From his seminal work with L.A. Guns to his stints with Brides Of Destruction and Devil City Angels, Tracii Guns’ ferocious guitar playing is known to hard rock fans the world over.
The Legendary guitarist sat down with MetalTalk’s Kahmel Farahani to go through his latest project Sunbomb with Michael Sweet, his signature guitars, the past and future of L.A. Guns, his brief stint in Poison and Quiet Riot as well as playing golf with Eddie Van Halen.
On his new Sunbomb album:
“When Frontiers asked me if I wanted to do my own record, I said yeah, but I had no idea what I was going to do! I could have done something mellow, but as a guitar player, my thing is metal. So my wife and I were doing Sunday drives up the coast listening to only Metal and discovering different things.
“No matter what I was listening to, it was all influenced by The Scorpions and Randy Rhoads. You just can’t get away from those influences. So I started demoing stuff, and I had three or four tunes. I thought this is great, but who’s going to sing this stuff?
“I had recently met Michael Sweet and seen him play live at The Whisky, so I texted him a demo. He asked me “What’s this?” and I said that’s me, you want to sing on that? He said yeah. I said, OK, what about 11 of these? (laughs). He said “I’m in”. We did a successful collaboration, and I couldn’t be any happier with it.”
Read about Sunbomb here.
On the future of the music industry post-Covid:
“I think that things will go back to some sort of… normal, but I don’t believe things will ever be the way they were before the pandemic. Right now in The States, for example, you can play half-capacity shows or full capacity, if you’re in the south where they just don’t care about the pandemic…we won’t partake in that. We have a responsibility to our audience.”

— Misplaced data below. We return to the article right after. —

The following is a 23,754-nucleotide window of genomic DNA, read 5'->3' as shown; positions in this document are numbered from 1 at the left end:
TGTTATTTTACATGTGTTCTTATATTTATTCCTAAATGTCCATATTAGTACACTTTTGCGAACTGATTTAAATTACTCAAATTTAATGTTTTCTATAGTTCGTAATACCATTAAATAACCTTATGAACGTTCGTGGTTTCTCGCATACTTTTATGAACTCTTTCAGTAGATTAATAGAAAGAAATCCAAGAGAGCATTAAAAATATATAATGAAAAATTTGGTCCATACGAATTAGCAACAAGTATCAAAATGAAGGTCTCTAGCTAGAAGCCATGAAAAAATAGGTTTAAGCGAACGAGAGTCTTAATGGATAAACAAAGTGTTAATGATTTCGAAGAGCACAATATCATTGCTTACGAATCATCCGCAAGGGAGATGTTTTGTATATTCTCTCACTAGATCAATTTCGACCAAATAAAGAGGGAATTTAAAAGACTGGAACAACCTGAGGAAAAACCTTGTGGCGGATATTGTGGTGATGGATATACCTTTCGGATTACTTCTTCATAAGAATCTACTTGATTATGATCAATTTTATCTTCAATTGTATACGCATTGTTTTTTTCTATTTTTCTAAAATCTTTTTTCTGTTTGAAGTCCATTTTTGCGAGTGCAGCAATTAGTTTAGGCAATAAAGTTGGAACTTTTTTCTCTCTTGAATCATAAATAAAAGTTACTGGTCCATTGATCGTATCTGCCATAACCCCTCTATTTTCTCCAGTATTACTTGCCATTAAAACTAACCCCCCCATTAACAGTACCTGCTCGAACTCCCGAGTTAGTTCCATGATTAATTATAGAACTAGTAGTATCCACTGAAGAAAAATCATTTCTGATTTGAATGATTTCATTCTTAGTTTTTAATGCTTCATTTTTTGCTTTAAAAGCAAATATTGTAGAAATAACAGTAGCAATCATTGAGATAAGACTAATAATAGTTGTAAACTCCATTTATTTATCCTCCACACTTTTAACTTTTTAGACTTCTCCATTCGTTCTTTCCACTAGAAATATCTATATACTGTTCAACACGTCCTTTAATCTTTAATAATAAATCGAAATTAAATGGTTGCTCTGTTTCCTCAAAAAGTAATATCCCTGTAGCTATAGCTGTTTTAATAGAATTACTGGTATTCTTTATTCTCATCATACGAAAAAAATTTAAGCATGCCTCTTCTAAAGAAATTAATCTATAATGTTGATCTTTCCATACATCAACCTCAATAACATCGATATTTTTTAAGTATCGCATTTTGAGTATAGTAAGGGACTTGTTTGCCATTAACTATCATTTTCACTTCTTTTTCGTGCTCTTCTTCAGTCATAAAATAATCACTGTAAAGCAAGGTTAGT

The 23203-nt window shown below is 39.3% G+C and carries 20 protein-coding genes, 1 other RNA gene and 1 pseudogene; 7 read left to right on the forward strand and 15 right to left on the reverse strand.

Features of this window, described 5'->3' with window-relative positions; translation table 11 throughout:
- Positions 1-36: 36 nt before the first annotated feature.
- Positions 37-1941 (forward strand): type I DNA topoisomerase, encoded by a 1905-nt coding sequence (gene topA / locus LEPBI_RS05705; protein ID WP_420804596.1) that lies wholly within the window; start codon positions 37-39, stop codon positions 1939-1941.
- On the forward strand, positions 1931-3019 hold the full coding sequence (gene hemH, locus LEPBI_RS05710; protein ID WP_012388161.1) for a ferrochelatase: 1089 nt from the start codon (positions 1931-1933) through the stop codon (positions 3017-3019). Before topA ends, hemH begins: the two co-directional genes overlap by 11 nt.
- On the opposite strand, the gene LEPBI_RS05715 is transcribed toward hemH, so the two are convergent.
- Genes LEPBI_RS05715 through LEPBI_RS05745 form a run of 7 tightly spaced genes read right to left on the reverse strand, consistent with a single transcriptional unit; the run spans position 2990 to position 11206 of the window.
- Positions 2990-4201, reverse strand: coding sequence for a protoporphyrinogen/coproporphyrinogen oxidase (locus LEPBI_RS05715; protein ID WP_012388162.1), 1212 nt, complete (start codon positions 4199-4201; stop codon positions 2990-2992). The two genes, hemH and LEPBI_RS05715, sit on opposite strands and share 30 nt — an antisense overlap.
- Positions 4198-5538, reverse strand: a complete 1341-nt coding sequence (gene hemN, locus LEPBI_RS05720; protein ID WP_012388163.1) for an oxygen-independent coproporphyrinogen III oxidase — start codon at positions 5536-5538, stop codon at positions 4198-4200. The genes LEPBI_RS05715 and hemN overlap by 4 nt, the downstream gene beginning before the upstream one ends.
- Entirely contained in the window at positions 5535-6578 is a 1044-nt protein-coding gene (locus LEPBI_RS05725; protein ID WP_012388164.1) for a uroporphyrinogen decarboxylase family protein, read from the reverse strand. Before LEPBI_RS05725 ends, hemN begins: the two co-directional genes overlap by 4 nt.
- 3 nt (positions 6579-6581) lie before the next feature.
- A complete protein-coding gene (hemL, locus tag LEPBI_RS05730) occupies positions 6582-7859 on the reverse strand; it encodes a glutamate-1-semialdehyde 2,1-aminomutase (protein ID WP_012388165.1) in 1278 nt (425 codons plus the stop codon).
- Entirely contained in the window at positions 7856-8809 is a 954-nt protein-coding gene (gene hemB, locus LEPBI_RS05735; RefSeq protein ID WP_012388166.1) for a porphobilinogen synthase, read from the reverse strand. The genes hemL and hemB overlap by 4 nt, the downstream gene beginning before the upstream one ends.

On the creative comeback of L.A. Guns:
“The element of creativity and having a good time with it is what fuels the authenticity. As long as we’re really enjoying it, it’s going to show. That’s the benefit of having a band of guys and a crew that are like family.
“It’s interesting why the new live record (‘Cocked and Loaded Live’) is coming out. We had a deadline to turn in our new studio record on November 1st last year – it wasn’t possible. The label needed to put something out, so I called my manager and asked, ‘didn’t we multi-track that livestream? I’ve got to listen to it.’
“It was pretty damn good! It’s something I’m proud of, and I think L.A. Guns fans will love to have a live version of ‘Cocked And Loaded’! We’re proud of the way we sound, and I think Phil has really taken care of his voice. We still care…we have to be L.A. Guns.”
On Eddie Van Halen:
“Eddie Van Halen and I became golf partners in the early 90s – we had a really fun relationship. I met him because he had heard this ‘King Biscuit Flower’ recording of L.A. Guns. My girlfriend at the time got home and hit the answering machine; ‘Hey Tracii, it’s Eddie Van Halen. Could you give me a call?’
“She said that’s Eddie. I said no, it’s not! (laughs). Eventually, I realised it was him and called back. He said, ‘Hi Tracii, what are you doing? Want to come up to my house? I’m trying to mix this live record, and I got hold of the engineer that did your live recording’.
“I went up there, and Sammy Hagar was there too. Eddie handed me this cassette and said ‘What’s going on with the guitar right there?’ We had fun – he was a great guy.”
On playing with Poison:
“C.C. had left Poison to go do his own project called Samantha 7, so the guys in Poison all call me. The interesting thing was, we started rehearsing to write. We go in, and Bob Ezrin is there! He’s going to produce the next album.
“The thing is, we’re kind of musically incompatible – Bobby has a way of writing, and that’s cool because that’s Poison, but I couldn’t add any musical sophistication to it. Bob Ezrin pulled me outside, going ‘I don’t know how we’re going to do this’.
“All of a sudden C.C. freaks the fuck out and goes ‘you can’t have Tracii in there, its my band.’ I get it. The thing was, I had cleared my schedule of over a year of L.A. Guns shows. Bobby called, and he understood – they’re great guys, and we’re all long time friends.”